Open Access Research

Genotoxic potential generated by biomass burning in the Brazilian Legal Amazon by Tradescantia micronucleus bioassay: a toxicity assessment study

Herbert A Sisenando15*, Silvia R Batistuzzo de Medeiros2, Paulo HN Saldiva3, Paulo Artaxo4 and Sandra S Hacon1

Author Affiliations

1 Escola Nacional de Saúde Pública - ENSP, Fiocruz, Rio de Janeiro, CEP: 21041-210, RJ, Brazil

2 Departamento de Biologia Celular e Genética, UFRN, Natal, CEP: 59072-970, RN, Brazil

3 Departamento de Patologia, USP, São Paulo, CEP: 01246-903, SP, Brazil

4 Departamento de Física Aplicada, USP, São Paulo, CEP: 05508-900, SP, Brazil

5 Departamento de Patologia, UFF, Niterói, CEP: 24033-900, RJ, Brazil

For all author emails, please log on.

Environmental Health 2011, 10:41  doi:10.1186/1476-069X-10-41


The electronic version of this article is the complete one and can be found online at: http://www.ehjournal.net/content/10/1/41


Received:13 January 2011
Accepted:17 May 2011
Published:17 May 2011

© 2011 Sisenando et al; licensee BioMed Central Ltd.

This is an Open Access article distributed under the terms of the Creative Commons Attribution License (http://creativecommons.org/licenses/by/2.0), which permits unrestricted use, distribution, and reproduction in any medium, provided the original work is properly cited.

Abstract

Background

The Brazilian Amazon has suffered impacts from non-sustainable economic development, especially owing to the expansion of agricultural commodities into forest areas. The Tangará da Serra region, located in the southern of the Legal Amazon, is characterized by non-mechanized sugar cane production. In addition, it lies on the dispersion path of the pollution plume generated by biomass burning. The aim of this study was to assess the genotoxic potential of the atmosphere in the Tangará da Serra region, using Tradescantia pallida as in situ bioindicator.

Methods

The study was conducted during the dry and rainy seasons, where the plants were exposed to two types of exposure, active and passive.

Results

The results showed that in all the sampling seasons, irrespective of exposure type, there was an increase in micronucleus frequency, compared to control and that it was statistically significant in the dry season. A strong and significant relationship was also observed between the increase in micronucleus incidence and the rise in fine particulate matter, and hospital morbidity from respiratory diseases in children.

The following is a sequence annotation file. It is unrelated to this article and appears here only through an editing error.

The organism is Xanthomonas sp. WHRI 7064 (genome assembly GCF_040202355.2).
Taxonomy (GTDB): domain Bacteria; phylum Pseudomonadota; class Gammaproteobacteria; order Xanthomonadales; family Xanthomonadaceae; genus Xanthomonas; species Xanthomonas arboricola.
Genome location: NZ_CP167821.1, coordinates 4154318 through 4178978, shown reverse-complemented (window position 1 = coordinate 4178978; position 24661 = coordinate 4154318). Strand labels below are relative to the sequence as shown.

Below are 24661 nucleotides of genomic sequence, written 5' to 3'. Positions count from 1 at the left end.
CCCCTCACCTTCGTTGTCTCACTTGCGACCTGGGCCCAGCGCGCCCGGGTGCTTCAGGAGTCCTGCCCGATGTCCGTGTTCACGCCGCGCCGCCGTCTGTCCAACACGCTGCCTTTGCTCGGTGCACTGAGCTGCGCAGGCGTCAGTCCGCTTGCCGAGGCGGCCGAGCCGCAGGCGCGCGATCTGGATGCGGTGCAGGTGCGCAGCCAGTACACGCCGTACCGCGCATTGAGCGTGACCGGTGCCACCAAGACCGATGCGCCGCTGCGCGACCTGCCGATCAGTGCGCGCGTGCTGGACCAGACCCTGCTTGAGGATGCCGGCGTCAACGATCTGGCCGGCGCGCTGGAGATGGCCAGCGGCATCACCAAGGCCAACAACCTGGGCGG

Conclusions

Based on the results, we demonstrated that pollutants generated by biomass burning in the Brazilian Amazon can induce genetic damage in test plants that was more prominent during dry season, and correlated with the level of particulates and elevated respiratory morbidity.

Background

The Amazon is located in the northern portion of South America and 85% of its area lies within Brazilian territory, where it is known as "Brazilian Amazon Region" and accounting for 61% of the country's area. The region has been negatively affected by advancing economic development, especially agribusiness and cattle raising. This has provoked changes in soil pattern use, resulting in increased deforestation and an increase in biomass burning in both native forest and pasture areas [1,2]. Sugar cane is an example of agribusiness that is in full expansion in the Amazon biome, driven by the political incentive to produce and consume biofuel both nationally and internationally. Brazil is one of the largest producers of biofuel worldwide, with most production concentrated in the Midwest region. Sugar cane straw burning at harvest time is widely used in Brazilian production to facilitate harvesting and increase the yield of manual cutting; however, this archaic procedure results in increased pollutant concentration in the atmosphere [3-6].

The Amazon accounts for 62% of the burnings that occur in Brazil during the dry and intermediate, dry and rain periods. The southern region of the Amazon had the largest number of biomass burning sites in the period from 2004 to 2007 [7]. Biomass burning is an organic matter combustion process, characterized by the release of different toxic compounds into the atmosphere. These include carbon monoxide, nitrogen oxides, sulfur oxides, particulate matter and polycyclic aromatic hydrocarbons (PAHs), as well as the formation of ozone as a secondary pollutant [8-12].

In terms of the harm to human health associated with exposure to biomass burning pollutants, it is known that children, the elderly and individuals with previous cardiorespiratory diseases, including asthmatics, are the most susceptible to the effects of exposure to air pollution. Respiratory diseases are part of a group of more easily identified consequences; however, pollution may trigger cardiovascular diseases and other disorders, especially in children [13-17]. Studies have demonstrated that an increase in air pollution levels is associated to a rise in the number of hospitalizations for respiratory diseases [18-21].